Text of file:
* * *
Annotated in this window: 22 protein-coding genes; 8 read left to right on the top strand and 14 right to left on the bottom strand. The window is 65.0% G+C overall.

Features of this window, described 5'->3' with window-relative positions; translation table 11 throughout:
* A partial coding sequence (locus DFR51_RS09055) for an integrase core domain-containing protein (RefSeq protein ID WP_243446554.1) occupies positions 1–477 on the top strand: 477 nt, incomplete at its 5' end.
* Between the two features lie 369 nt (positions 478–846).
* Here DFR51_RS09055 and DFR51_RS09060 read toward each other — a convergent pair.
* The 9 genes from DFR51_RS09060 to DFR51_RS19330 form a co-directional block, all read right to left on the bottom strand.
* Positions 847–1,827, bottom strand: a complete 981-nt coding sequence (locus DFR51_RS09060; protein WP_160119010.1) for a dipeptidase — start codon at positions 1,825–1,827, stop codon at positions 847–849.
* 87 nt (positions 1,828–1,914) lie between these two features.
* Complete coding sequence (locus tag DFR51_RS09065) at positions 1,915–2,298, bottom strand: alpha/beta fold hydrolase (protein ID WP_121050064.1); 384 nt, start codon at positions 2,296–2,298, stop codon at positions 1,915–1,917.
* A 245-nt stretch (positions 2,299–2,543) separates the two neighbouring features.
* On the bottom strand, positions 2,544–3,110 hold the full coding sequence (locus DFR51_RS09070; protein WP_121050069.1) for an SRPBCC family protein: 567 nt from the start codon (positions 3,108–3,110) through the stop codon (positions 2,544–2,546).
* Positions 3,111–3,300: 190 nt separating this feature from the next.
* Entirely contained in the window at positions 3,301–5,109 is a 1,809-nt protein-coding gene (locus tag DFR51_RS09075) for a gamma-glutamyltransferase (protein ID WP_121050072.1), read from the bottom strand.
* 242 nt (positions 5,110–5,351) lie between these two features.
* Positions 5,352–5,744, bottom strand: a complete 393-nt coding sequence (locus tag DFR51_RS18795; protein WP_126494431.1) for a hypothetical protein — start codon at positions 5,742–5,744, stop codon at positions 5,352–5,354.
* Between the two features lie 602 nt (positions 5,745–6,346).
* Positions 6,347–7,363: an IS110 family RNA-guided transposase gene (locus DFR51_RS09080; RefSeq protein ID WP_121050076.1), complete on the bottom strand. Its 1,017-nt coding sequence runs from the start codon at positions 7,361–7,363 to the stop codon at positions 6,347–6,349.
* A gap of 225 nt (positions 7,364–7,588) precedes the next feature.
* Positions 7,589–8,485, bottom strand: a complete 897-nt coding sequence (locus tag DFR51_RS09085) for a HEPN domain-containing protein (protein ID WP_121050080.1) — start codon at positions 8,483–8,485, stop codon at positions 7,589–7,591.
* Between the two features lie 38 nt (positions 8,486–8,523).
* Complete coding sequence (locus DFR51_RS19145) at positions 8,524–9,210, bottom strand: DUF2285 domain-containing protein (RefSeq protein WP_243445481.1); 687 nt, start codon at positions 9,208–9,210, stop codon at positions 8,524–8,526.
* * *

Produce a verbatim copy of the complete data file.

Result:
Annotated in this window: 22 protein-coding genes; 8 read left to right on the top strand and 14 right to left on the bottom strand. The window is 65.0% G+C overall.

Features of this window, described 5'->3' with window-relative positions; translation table 11 throughout:
* A partial coding sequence (locus DFR51_RS09055) for an integrase core domain-containing protein (RefSeq protein ID WP_243446554.1) occupies positions 1–477 on the top strand: 477 nt, incomplete at its 5' end.
* Between the two features lie 369 nt (positions 478–846).
* Here DFR51_RS09055 and DFR51_RS09060 read toward each other — a convergent pair.
* The 9 genes from DFR51_RS09060 to DFR51_RS19330 form a co-directional block, all read right to left on the bottom strand.
* Positions 847–1,827, bottom strand: a complete 981-nt coding sequence (locus DFR51_RS09060; protein WP_160119010.1) for a dipeptidase — start codon at positions 1,825–1,827, stop codon at positions 847–849.
* 87 nt (positions 1,828–1,914) lie between these two features.
* Complete coding sequence (locus tag DFR51_RS09065) at positions 1,915–2,298, bottom strand: alpha/beta fold hydrolase (protein ID WP_121050064.1); 384 nt, start codon at positions 2,296–2,298, stop codon at positions 1,915–1,917.
* A 245-nt stretch (positions 2,299–2,543) separates the two neighbouring features.
* On the bottom strand, positions 2,544–3,110 hold the full coding sequence (locus DFR51_RS09070; protein WP_121050069.1) for an SRPBCC family protein: 567 nt from the start codon (positions 3,108–3,110) through the stop codon (positions 2,544–2,546).
* Positions 3,111–3,300: 190 nt separating this feature from the next.
* Entirely contained in the window at positions 3,301–5,109 is a 1,809-nt protein-coding gene (locus tag DFR51_RS09075) for a gamma-glutamyltransferase (protein ID WP_121050072.1), read from the bottom strand.
* 242 nt (positions 5,110–5,351) lie between these two features.
* Positions 5,352–5,744, bottom strand: a complete 393-nt coding sequence (locus tag DFR51_RS18795; protein WP_126494431.1) for a hypothetical protein — start codon at positions 5,742–5,744, stop codon at positions 5,352–5,354.
* Between the two features lie 602 nt (positions 5,745–6,346).
* Positions 6,347–7,363: an IS110 family RNA-guided transposase gene (locus DFR51_RS09080; RefSeq protein ID WP_121050076.1), complete on the bottom strand. Its 1,017-nt coding sequence runs from the start codon at positions 7,361–7,363 to the stop codon at positions 6,347–6,349.
* A gap of 225 nt (positions 7,364–7,588) precedes the next feature.
* Positions 7,589–8,485, bottom strand: a complete 897-nt coding sequence (locus tag DFR51_RS09085) for a HEPN domain-containing protein (protein ID WP_121050080.1) — start codon at positions 8,483–8,485, stop codon at positions 7,589–7,591.
* Between the two features lie 38 nt (positions 8,486–8,523).
* Complete coding sequence (locus DFR51_RS19145) at positions 8,524–9,210, bottom strand: DUF2285 domain-containing protein (RefSeq protein WP_243445481.1); 687 nt, start codon at positions 9,208–9,210, stop codon at positions 8,524–8,526.